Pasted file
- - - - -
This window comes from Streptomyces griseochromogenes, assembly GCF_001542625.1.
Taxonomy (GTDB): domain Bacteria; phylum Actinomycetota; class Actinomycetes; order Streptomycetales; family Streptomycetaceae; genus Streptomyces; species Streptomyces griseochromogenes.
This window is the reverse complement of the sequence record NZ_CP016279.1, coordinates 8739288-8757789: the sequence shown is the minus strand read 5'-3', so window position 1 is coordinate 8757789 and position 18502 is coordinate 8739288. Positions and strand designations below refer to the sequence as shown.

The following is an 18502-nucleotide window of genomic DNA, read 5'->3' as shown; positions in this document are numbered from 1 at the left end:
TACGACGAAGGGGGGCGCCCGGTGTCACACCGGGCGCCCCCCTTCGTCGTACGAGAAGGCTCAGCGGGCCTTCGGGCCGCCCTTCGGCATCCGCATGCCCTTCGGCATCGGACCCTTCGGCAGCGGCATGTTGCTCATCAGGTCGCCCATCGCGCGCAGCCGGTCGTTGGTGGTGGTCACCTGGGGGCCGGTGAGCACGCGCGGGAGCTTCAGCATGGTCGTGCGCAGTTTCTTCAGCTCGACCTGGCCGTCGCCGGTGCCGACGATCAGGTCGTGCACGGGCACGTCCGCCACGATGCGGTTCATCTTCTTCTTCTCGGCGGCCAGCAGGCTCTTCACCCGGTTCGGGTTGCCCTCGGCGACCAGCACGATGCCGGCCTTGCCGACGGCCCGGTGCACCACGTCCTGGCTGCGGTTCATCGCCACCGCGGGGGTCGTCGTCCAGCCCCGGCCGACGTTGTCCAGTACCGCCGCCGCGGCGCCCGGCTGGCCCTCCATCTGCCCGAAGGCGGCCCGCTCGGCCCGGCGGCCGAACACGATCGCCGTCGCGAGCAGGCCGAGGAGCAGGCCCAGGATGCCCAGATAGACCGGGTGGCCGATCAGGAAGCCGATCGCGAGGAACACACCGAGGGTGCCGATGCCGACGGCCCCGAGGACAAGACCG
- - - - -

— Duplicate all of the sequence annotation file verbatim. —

This window comes from Streptomyces griseochromogenes, assembly GCF_001542625.1.
Taxonomy (GTDB): domain Bacteria; phylum Actinomycetota; class Actinomycetes; order Streptomycetales; family Streptomycetaceae; genus Streptomyces; species Streptomyces griseochromogenes.
This window is the reverse complement of the sequence record NZ_CP016279.1, coordinates 8739288-8757789: the sequence shown is the minus strand read 5'-3', so window position 1 is coordinate 8757789 and position 18502 is coordinate 8739288. Positions and strand designations below refer to the sequence as shown.

The following is an 18502-nucleotide window of genomic DNA, read 5'->3' as shown; positions in this document are numbered from 1 at the left end:
TACGACGAAGGGGGGCGCCCGGTGTCACACCGGGCGCCCCCCTTCGTCGTACGAGAAGGCTCAGCGGGCCTTCGGGCCGCCCTTCGGCATCCGCATGCCCTTCGGCATCGGACCCTTCGGCAGCGGCATGTTGCTCATCAGGTCGCCCATCGCGCGCAGCCGGTCGTTGGTGGTGGTCACCTGGGGGCCGGTGAGCACGCGCGGGAGCTTCAGCATGGTCGTGCGCAGTTTCTTCAGCTCGACCTGGCCGTCGCCGGTGCCGACGATCAGGTCGTGCACGGGCACGTCCGCCACGATGCGGTTCATCTTCTTCTTCTCGGCGGCCAGCAGGCTCTTCACCCGGTTCGGGTTGCCCTCGGCGACCAGCACGATGCCGGCCTTGCCGACGGCCCGGTGCACCACGTCCTGGCTGCGGTTCATCGCCACCGCGGGGGTCGTCGTCCAGCCCCGGCCGACGTTGTCCAGTACCGCCGCCGCGGCGCCCGGCTGGCCCTCCATCTGCCCGAAGGCGGCCCGCTCGGCCCGGCGGCCGAACACGATCGCCGTCGCGAGCAGGCCGAGGAGCAGGCCCAGGATGCCCAGATAGACCGGGTGGCCGATCAGGAAGCCGATCGCGAGGAACACACCGAGGGTGCCGATGCCGACGGCCCCGAGGACAAGACCG